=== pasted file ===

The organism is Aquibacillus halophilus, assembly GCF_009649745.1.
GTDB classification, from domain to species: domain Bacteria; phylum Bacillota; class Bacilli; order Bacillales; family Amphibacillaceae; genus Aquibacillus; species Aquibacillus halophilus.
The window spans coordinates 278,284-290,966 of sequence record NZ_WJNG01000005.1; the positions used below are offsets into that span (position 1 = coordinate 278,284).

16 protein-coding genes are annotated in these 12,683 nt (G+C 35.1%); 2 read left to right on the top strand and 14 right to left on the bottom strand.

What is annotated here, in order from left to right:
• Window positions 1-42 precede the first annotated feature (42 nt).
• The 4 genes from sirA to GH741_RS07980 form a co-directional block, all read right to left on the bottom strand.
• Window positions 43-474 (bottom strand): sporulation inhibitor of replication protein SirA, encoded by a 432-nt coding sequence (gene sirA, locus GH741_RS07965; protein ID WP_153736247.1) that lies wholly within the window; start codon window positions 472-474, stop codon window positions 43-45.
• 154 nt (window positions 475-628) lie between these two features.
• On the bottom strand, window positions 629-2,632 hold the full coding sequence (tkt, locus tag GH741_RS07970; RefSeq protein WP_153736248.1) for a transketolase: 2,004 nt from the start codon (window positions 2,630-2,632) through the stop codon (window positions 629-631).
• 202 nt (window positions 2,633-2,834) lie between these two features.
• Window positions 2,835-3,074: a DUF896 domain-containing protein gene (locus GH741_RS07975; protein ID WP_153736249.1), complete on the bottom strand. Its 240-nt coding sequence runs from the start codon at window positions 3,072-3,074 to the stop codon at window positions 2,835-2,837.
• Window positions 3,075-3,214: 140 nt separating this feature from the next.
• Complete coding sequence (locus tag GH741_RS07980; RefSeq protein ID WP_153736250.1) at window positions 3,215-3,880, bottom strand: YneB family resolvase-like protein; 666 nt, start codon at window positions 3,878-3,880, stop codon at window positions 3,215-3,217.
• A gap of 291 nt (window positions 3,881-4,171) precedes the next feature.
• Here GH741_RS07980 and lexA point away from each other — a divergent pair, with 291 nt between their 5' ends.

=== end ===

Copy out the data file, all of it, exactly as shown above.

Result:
The organism is Aquibacillus halophilus, assembly GCF_009649745.1.
GTDB classification, from domain to species: domain Bacteria; phylum Bacillota; class Bacilli; order Bacillales; family Amphibacillaceae; genus Aquibacillus; species Aquibacillus halophilus.
The window spans coordinates 278,284-290,966 of sequence record NZ_WJNG01000005.1; the positions used below are offsets into that span (position 1 = coordinate 278,284).

16 protein-coding genes are annotated in these 12,683 nt (G+C 35.1%); 2 read left to right on the top strand and 14 right to left on the bottom strand.

What is annotated here, in order from left to right:
• Window positions 1-42 precede the first annotated feature (42 nt).
• The 4 genes from sirA to GH741_RS07980 form a co-directional block, all read right to left on the bottom strand.
• Window positions 43-474 (bottom strand): sporulation inhibitor of replication protein SirA, encoded by a 432-nt coding sequence (gene sirA, locus GH741_RS07965; protein ID WP_153736247.1) that lies wholly within the window; start codon window positions 472-474, stop codon window positions 43-45.
• 154 nt (window positions 475-628) lie between these two features.
• On the bottom strand, window positions 629-2,632 hold the full coding sequence (tkt, locus tag GH741_RS07970; RefSeq protein WP_153736248.1) for a transketolase: 2,004 nt from the start codon (window positions 2,630-2,632) through the stop codon (window positions 629-631).
• 202 nt (window positions 2,633-2,834) lie between these two features.
• Window positions 2,835-3,074: a DUF896 domain-containing protein gene (locus GH741_RS07975; protein ID WP_153736249.1), complete on the bottom strand. Its 240-nt coding sequence runs from the start codon at window positions 3,072-3,074 to the stop codon at window positions 2,835-2,837.
• Window positions 3,075-3,214: 140 nt separating this feature from the next.
• Complete coding sequence (locus tag GH741_RS07980; RefSeq protein ID WP_153736250.1) at window positions 3,215-3,880, bottom strand: YneB family resolvase-like protein; 666 nt, start codon at window positions 3,878-3,880, stop codon at window positions 3,215-3,217.
• A gap of 291 nt (window positions 3,881-4,171) precedes the next feature.
• Here GH741_RS07980 and lexA point away from each other — a divergent pair, with 291 nt between their 5' ends.